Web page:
Why should we care? Well, according to an IBM poll of 1500 CEOs from around the globe, creativity is now the most important leadership quality for success in business—and because innovative thinking is a necessity in solving all kinds of local and global problems. As new studies come to light, our traditional thinking about left- and right-brain activities is also changing. In fact, it seems that both hemispheres of the brain are required to develop one’s ingenuity skills and that creativity can be nurtured.

Now I don’t feel so guilty about my Sunday scribbles.

Contest Update

As of this writing, no one has risen to the challenge issued here. There can be only two reasons for this: (1) nobody reads the last word, or (2) the reward offered to the winner is not enough to warrant the effort.

Since option no. 2 is clearly not within the realm of possibility, we are left to deduce that, in fact, nobody reads this blog. Which is a shame, really, given the wit and wisdom that fairly oozes from the screen.

In fact, where else where else would you discover that grunting can improve your tennis game? Or read about a “horse race” for women in bikinis? Or learn the ridiculously simple rule for forming a possessive?

So. In the unlikely instance that there is, in fact, some truth to the notion that the reward is somewhat…lacking, I’ve been authorized to sweeten the deal: I will personally call the winner and, using my radio voice, offer my heartiest congratulations.

Our 100th Post

It’s official: you’re reading the last word‘s hundredth post. At this rate, we should reach our hundredth reader in March of 2017.

How to celebrate? By smugly pointing out grammatical errors in a hand-written sign! Consider this one, taped to the altar of the Church of the Lord Jesus with Signs Following, Jolo, West Virginia:

Photo by Jim Lo Scalzo/EPA.

More photographs here.

On second thought, I’ll simply point out that there are at least a dozen problems (grammatical, not theological) with this notice. Whoever correctly identifies the most—using the comments feature below—before 3 p.m. Friday, October 8 will win a complete set of FREE autographed AMD staff business cards!

Let the insanity begin!

How Narcissistic Are You?

Take the Narcissistic Personality Quiz today! I scored a big fat “0,” though, to be fair, it’s remarkably easy to manipulate the results.

In related news, it turns out that narcissists think they’re creative. Go figure. What’s most surprising about that little nugget is that it took a pair of psychologists—one from Cornell, the other from Stanford—to figure it out. A quick call to AMD headquarters would’ve saved them some time.

Friday Bonus Post!

Words of wisdom from columnist Charles Krauthammer:

“Advertising is legalized mendacity.”


From the Department of Homeland Grammar

To a graphic designer, there are all kinds of interesting things about this story—upper- vs. lower-case letters, font selection, etc. But what really struck me was this line: “federal copy editors are demanding….”

Just think about that for a moment or two. Read it again. Now say it out loud.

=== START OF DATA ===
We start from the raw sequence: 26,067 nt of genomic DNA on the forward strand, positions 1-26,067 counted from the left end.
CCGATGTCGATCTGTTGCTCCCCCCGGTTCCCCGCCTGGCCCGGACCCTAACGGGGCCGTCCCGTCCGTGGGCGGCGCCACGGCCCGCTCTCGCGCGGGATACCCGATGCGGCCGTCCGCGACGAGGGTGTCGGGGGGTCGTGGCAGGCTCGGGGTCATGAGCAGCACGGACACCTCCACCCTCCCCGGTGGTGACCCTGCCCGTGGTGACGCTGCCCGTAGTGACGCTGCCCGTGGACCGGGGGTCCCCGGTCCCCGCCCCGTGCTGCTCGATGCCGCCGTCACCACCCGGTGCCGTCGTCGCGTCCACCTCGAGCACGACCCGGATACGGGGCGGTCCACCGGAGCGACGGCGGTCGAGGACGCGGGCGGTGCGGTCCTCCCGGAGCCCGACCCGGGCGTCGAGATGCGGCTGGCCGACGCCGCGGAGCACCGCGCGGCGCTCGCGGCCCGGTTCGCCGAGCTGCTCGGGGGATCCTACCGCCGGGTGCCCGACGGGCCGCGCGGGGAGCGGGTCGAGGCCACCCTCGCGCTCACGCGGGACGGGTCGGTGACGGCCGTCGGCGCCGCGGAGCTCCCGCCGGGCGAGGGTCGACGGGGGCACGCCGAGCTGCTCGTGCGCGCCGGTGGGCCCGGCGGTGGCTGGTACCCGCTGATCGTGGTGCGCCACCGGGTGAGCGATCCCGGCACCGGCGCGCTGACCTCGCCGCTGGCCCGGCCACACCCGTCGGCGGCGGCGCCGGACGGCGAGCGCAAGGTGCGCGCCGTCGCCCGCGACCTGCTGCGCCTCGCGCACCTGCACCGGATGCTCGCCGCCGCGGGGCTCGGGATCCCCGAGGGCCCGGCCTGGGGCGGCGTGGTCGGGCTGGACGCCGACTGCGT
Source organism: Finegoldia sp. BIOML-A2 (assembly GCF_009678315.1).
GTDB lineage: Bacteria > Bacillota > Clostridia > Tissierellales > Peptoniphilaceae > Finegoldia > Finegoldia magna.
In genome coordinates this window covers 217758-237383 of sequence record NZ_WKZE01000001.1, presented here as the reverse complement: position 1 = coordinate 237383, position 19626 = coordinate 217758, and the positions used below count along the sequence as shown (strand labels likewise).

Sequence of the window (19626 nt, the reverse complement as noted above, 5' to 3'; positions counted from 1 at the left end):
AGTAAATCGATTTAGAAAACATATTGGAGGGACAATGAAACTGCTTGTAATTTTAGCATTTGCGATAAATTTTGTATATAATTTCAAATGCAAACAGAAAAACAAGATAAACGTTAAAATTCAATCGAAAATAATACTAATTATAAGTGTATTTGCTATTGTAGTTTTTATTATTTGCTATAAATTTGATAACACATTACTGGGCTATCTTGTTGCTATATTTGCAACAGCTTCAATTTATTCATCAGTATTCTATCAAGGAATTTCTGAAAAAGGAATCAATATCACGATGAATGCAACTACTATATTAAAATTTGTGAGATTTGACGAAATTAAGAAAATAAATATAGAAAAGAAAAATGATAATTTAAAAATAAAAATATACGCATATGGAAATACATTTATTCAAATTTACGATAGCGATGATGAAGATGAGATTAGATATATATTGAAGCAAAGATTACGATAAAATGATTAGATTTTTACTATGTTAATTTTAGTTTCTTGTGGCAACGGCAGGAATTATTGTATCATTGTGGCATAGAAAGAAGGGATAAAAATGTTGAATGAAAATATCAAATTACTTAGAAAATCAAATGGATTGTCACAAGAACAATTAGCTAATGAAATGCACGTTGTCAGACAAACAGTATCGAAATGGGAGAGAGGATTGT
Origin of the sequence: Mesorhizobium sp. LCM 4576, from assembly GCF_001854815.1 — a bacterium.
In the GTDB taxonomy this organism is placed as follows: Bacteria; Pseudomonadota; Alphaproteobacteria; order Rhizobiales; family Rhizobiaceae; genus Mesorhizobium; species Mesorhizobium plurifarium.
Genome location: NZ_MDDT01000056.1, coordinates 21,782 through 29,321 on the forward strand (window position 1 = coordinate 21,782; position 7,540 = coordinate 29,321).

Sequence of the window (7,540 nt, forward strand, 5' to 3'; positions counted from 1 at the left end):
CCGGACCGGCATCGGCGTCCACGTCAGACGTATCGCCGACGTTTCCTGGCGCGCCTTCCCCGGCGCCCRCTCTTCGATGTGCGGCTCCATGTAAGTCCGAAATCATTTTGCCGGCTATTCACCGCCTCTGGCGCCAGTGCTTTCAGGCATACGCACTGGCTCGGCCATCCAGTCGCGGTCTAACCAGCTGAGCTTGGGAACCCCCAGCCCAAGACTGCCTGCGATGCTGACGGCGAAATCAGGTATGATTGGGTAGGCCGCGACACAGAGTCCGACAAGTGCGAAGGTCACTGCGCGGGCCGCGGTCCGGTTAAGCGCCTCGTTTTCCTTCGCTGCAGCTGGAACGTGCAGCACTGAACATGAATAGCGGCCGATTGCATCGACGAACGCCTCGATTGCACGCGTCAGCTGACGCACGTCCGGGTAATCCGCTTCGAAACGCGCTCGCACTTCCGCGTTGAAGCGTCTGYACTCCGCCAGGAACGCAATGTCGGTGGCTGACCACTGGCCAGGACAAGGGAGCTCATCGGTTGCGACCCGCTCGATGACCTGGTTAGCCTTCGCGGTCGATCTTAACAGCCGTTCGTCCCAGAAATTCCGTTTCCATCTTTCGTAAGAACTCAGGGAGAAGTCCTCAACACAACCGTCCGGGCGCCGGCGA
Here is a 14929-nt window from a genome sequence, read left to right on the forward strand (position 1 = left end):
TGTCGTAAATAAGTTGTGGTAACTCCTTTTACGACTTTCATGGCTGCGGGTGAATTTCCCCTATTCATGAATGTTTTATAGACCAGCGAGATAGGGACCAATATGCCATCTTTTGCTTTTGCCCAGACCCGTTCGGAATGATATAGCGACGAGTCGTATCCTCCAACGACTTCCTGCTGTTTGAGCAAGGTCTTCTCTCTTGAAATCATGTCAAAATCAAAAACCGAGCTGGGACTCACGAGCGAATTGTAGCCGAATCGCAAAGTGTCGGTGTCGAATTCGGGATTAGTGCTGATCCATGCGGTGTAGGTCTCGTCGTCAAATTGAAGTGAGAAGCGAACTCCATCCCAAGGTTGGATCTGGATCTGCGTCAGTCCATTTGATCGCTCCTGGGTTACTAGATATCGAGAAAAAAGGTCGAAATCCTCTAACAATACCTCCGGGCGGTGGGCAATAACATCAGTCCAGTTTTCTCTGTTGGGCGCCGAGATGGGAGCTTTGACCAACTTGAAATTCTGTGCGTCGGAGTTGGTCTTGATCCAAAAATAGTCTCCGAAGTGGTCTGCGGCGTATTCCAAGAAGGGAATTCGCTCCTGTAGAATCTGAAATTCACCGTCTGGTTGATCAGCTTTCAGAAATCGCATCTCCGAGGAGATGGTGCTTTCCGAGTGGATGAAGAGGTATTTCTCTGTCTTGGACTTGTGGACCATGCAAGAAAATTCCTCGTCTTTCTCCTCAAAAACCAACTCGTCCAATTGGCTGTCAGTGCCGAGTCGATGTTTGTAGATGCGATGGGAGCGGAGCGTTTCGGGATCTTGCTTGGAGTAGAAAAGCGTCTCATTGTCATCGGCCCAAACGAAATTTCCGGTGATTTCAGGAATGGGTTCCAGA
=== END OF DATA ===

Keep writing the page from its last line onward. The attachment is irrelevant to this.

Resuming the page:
There are positions in the U.S. government for copy editors? And they get to demand things? And people have to respond to those demands?

What an awesome country this is.

On the Dignity of Work

What I’ve long suspected—that American literature these days is dominated by a bunch of MFA-degreed Nancy boys who publish in prestigious literary magazines that nobody reads—turns out to be true, according to this essay by Gerald Howard.

Given my work history, which includes stints as a farm hand, construction laborer,  janitor, and Subway Sandwich Artisan™, it seems there really is no excuse for my inability to write a decent short story.

How Not to Write Criticism

As someone who once scraped together a modest living as a music critic, I found the premise behind this diatribe intriguing—until the whole thing quickly became predictable.

The author relies on a single criterion for determining if art is worthy of his esteem: whether he likes it. That’s all well and good, I suppose, except that he points to Damien Hirst—the hack whose “art” includes the suspension of dead animals in solutions of formaldehyde—as one who creates “art for the ages.”

Then there’s the tiresome adulation of the Beatles, the self-aware “to me, [insert popular fiction writer here] is light reading,” the tendentious claim that art has to blow his mind in order for it to be considered “good.”


Here’s a good rule of thumb for aspiring critics: drop the pretense before you write. Oh, and get out more.

Where Did You Go to Cropping School?

For years I’ve been asked the question, “Is it okay to crop a person’s forehead?” Maybe it’s time to shed some light on the subject of portraits and people cropping.

The short answer is, yes, it’s okay. In fact, there are no formal cropping rules whatsoever. The only guide I follow is doing whatever makes a person (or personality) more interesting and fits the required space. But some folks are under the impression that you should never crop out any part of a person’s head, hair, etc. That’s a valid approach—if the portrait is meant for the FBI’s “most wanted” list. Or if it’s for your daughter’s senior portrait in her high school yearbook, which no doubt required some serious mirror time and expense. The only other situation in which standard cropping is acceptable—well above the head, beyond the ears, and well below the chin—is when it’s for your ID badge or your driver’s license. But do any of us really expect those pics to be good?

I have no idea why this topic is so sensitive. But I’ve been asked to un-crop photos of some very important people (usually the client’s client, or the client’s boss), because I violated the driver’s license rule. To demonstrate my point, take a look at the pics below (with apologies for using yours truly as a subject—but this keeps it safe). So which one do you like?

back to top    |     1 99 100 101 102 103 107     |    archive >